From the above graph, in the short-run there is less supply of house which leads to an increase in prices as the demand is higher in comparison to supply. On the other hand, in the long-run, chances are that supply of houses will increase leading to a decline in house prices which is attributed to low demand in comparison with supply.
Notably, the economy influences the housing market as a whole. During poor economic performance, individuals have less money to spend. Most individuals also lose their jobs or rather their earnings reduce during this period as almost all the sectors of the economy are experiencing constraints. Therefore, rather than spending income on houses, most individuals prefer using these income in meeting other pressing needs. Additionally, a good number of individuals with mortgages experience difficulties in making their mortgage payments; hence, there are high chances that they will lose their homes. Rather than losing their house due to failure to of paying mortgages, many individuals may deem it right to sell their houses at any price. This is what happened in the United States during the recent economic crisis (BBC News, 2010). The value of most homes declined significantly than before. On the other hand, in case of an economic boom, prices of houses will increase due to an increase in demand as most people will be willing to spend on houses.
Location of the home contributes to the price that will be attached to a house. A similar home will cost different in a local area as compared to if it is located in an urban area. Some of the factors that are attributed to the different prices of the same house in different locations are: roads as well as other infrastructures, in that a house will cost more where these infrastructures are accessible than where they are not; rates of crimes, in the sense that houses will cost more in low crime areas as compared to locations where there are high crime rates, and lastly is the quality of the neighborhood (BBC News, 2010). As such, location of a house is a determining factor for the prices that are attached to houses in the housing market (Colin, 2008).
Like in the case of in the commodity markets, speculations influence the prices that would be attached to house at one given point. For example, in the commodity market, if people perceive that prices are like to increase in the future they are likely to buy more of that commodity currently than waiting to buy in the future. The same thing also happens in the housing market. When people speculate that prices of houses are likely to increase in the near future, they are likely to invest more on houses now to avoid incurring the speculated increase of prices (Colin & Craig, 2009). However, if it is speculated that prices of houses are likely to fall in the near future, most individuals may postpone investing in houses so as to take advantage of a reduction of prices in the future as it is speculated. Therefore, to some extent, speculations influence the price of houses. For instance, most foreigners invested in houses in the United Kingdom during the economic boom as it was speculated that the prices of houses were likely to increase (BBC News, 2010). On the other hand, based on the recent economic crisis, it has been speculated that the prices of house will continue declining and most investors have reduced their investment in the housing market.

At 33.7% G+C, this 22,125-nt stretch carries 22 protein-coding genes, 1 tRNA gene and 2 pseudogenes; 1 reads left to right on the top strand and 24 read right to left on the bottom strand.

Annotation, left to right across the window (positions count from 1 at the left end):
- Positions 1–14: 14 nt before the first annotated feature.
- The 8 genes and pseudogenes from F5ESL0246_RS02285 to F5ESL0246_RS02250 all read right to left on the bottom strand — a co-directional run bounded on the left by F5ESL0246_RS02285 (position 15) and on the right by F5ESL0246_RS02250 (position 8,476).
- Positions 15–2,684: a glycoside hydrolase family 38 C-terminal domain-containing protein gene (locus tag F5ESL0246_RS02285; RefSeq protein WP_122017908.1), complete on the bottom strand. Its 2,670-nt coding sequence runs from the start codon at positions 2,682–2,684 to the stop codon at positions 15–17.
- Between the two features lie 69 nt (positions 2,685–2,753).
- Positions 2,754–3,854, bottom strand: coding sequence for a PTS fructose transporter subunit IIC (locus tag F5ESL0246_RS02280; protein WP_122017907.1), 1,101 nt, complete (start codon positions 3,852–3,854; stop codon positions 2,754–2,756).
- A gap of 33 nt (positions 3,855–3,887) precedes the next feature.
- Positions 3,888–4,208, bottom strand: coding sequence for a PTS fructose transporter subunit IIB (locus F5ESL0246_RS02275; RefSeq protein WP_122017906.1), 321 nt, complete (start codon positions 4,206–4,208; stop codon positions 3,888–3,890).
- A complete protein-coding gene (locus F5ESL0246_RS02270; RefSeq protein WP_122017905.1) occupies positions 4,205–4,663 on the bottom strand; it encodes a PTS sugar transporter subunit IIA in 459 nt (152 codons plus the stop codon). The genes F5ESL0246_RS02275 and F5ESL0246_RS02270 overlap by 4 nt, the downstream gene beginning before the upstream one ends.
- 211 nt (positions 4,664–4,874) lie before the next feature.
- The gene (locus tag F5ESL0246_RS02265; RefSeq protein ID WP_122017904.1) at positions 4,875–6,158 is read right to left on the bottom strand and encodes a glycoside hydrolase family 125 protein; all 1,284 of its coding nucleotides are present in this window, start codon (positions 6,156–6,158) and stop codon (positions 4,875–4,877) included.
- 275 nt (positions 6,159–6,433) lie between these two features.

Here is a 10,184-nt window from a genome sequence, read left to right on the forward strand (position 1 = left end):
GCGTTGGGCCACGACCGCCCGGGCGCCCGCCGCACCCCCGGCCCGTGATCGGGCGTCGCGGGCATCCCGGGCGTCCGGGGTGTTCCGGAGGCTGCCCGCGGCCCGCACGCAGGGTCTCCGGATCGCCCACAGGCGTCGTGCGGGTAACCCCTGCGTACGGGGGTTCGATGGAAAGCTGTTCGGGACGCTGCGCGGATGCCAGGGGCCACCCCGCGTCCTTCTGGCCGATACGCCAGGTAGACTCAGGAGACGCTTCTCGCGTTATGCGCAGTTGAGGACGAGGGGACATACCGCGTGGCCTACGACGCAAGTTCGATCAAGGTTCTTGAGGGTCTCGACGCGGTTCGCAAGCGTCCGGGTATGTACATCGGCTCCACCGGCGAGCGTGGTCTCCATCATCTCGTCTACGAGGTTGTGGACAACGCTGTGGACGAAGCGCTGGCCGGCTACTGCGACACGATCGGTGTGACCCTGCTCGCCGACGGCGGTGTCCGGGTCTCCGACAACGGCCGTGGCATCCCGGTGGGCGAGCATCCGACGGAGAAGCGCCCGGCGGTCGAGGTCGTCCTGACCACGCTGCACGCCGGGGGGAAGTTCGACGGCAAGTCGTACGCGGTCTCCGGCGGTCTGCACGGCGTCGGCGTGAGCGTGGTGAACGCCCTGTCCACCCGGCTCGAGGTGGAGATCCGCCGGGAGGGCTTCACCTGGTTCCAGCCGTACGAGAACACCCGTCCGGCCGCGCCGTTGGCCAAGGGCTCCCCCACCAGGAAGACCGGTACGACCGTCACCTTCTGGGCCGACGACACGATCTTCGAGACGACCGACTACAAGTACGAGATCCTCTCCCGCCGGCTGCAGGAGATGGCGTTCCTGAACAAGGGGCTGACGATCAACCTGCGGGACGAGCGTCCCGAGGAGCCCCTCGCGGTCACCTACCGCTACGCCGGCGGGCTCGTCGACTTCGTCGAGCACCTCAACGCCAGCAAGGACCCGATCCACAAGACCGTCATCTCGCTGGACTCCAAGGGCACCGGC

Perhaps, costs of construction influences the price of houses as well. Arguably, if the cost of building supplies as well as other materials begin to rise, the additional cost will be passed on to the buyers. Consequently, prices of houses will increase significantly. In the long-run, the demand for houses will decline as well as the supply of houses due to lack of market and an increase in the cost of construction (Colin, 2008). Besides construction prices, another thing that affects house prices is the degree of confidence of the consumers. Consumers are likely to purchase house when they are confident of the stability of their economic status. However, when they are worried about the future as far as prices and other factors in the housing market is concerned, they may prefer to wait. Thus, building costs as well as the confidence of consumers have a share in the prices that will be associated with houses in the housing market (BBC News, 2010)
In conclusion, housing market is similar to other kinds of market in various ways. Therefore, the same factors that affect demand as well as supply in these markets, also apply in the housing market. To be more precise, house prices are usually affected by various factors. Some of these factors may be related to the house itself while others relates to the housing market in general (William & Michael, 2007). Some of these factors are; the income of people, the status of the economy, the rates of employment in the given country, speculations, demand and supply effects, the cost of constructing houses, the confidence of the consumers, as well as the existing interest rates. However, it is of importance to note that all these factors affects house prices in from different perspectives, some of which may be either direct or indirect (Colin & Craig, 2009).
BBC News (2010). House Prices fall Again in August, Says Nationwide.
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Megan, P.M. (2010). Factors That Affect Housing Prices. Retrieved on 9th June 2011 from
Suzanne, R. (2010). Factors that Influence House. Retrieved on 9th June 2011
William, B. & Michael, M. (2007). Microeconomics. Washington: Cengage Learning.